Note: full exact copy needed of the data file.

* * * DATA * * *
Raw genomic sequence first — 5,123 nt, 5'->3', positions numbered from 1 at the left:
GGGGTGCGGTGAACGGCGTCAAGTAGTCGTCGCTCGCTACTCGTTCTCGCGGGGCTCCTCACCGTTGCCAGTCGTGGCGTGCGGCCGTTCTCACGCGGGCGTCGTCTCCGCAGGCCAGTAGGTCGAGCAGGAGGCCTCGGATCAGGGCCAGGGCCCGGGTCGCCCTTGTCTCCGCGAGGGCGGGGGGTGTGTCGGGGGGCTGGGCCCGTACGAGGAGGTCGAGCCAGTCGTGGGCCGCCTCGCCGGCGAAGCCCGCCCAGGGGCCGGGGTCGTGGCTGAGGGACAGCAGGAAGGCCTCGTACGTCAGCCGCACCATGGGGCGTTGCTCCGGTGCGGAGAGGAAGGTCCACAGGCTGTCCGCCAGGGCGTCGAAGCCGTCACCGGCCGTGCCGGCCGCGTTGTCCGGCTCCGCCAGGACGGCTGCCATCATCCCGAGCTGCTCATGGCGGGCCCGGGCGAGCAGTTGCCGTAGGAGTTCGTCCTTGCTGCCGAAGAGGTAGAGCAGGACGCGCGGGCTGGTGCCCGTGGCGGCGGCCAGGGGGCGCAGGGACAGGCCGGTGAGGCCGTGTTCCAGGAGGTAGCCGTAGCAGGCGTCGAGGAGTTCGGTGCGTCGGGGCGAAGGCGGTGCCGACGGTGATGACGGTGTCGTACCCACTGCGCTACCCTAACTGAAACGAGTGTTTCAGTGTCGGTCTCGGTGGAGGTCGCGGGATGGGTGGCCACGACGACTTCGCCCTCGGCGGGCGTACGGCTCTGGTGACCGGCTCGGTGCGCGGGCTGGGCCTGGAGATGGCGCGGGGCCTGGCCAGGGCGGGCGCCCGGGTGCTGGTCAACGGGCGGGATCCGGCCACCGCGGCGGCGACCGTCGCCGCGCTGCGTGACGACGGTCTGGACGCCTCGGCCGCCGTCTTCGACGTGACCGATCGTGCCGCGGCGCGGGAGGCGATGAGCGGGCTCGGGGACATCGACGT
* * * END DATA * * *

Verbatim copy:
Raw genomic sequence first — 5,123 nt, 5'->3', positions numbered from 1 at the left:
GGGGTGCGGTGAACGGCGTCAAGTAGTCGTCGCTCGCTACTCGTTCTCGCGGGGCTCCTCACCGTTGCCAGTCGTGGCGTGCGGCCGTTCTCACGCGGGCGTCGTCTCCGCAGGCCAGTAGGTCGAGCAGGAGGCCTCGGATCAGGGCCAGGGCCCGGGTCGCCCTTGTCTCCGCGAGGGCGGGGGGTGTGTCGGGGGGCTGGGCCCGTACGAGGAGGTCGAGCCAGTCGTGGGCCGCCTCGCCGGCGAAGCCCGCCCAGGGGCCGGGGTCGTGGCTGAGGGACAGCAGGAAGGCCTCGTACGTCAGCCGCACCATGGGGCGTTGCTCCGGTGCGGAGAGGAAGGTCCACAGGCTGTCCGCCAGGGCGTCGAAGCCGTCACCGGCCGTGCCGGCCGCGTTGTCCGGCTCCGCCAGGACGGCTGCCATCATCCCGAGCTGCTCATGGCGGGCCCGGGCGAGCAGTTGCCGTAGGAGTTCGTCCTTGCTGCCGAAGAGGTAGAGCAGGACGCGCGGGCTGGTGCCCGTGGCGGCGGCCAGGGGGCGCAGGGACAGGCCGGTGAGGCCGTGTTCCAGGAGGTAGCCGTAGCAGGCGTCGAGGAGTTCGGTGCGTCGGGGCGAAGGCGGTGCCGACGGTGATGACGGTGTCGTACCCACTGCGCTACCCTAACTGAAACGAGTGTTTCAGTGTCGGTCTCGGTGGAGGTCGCGGGATGGGTGGCCACGACGACTTCGCCCTCGGCGGGCGTACGGCTCTGGTGACCGGCTCGGTGCGCGGGCTGGGCCTGGAGATGGCGCGGGGCCTGGCCAGGGCGGGCGCCCGGGTGCTGGTCAACGGGCGGGATCCGGCCACCGCGGCGGCGACCGTCGCCGCGCTGCGTGACGACGGTCTGGACGCCTCGGCCGCCGTCTTCGACGTGACCGATCGTGCCGCGGCGCGGGAGGCGATGAGCGGGCTCGGGGACATCGACGT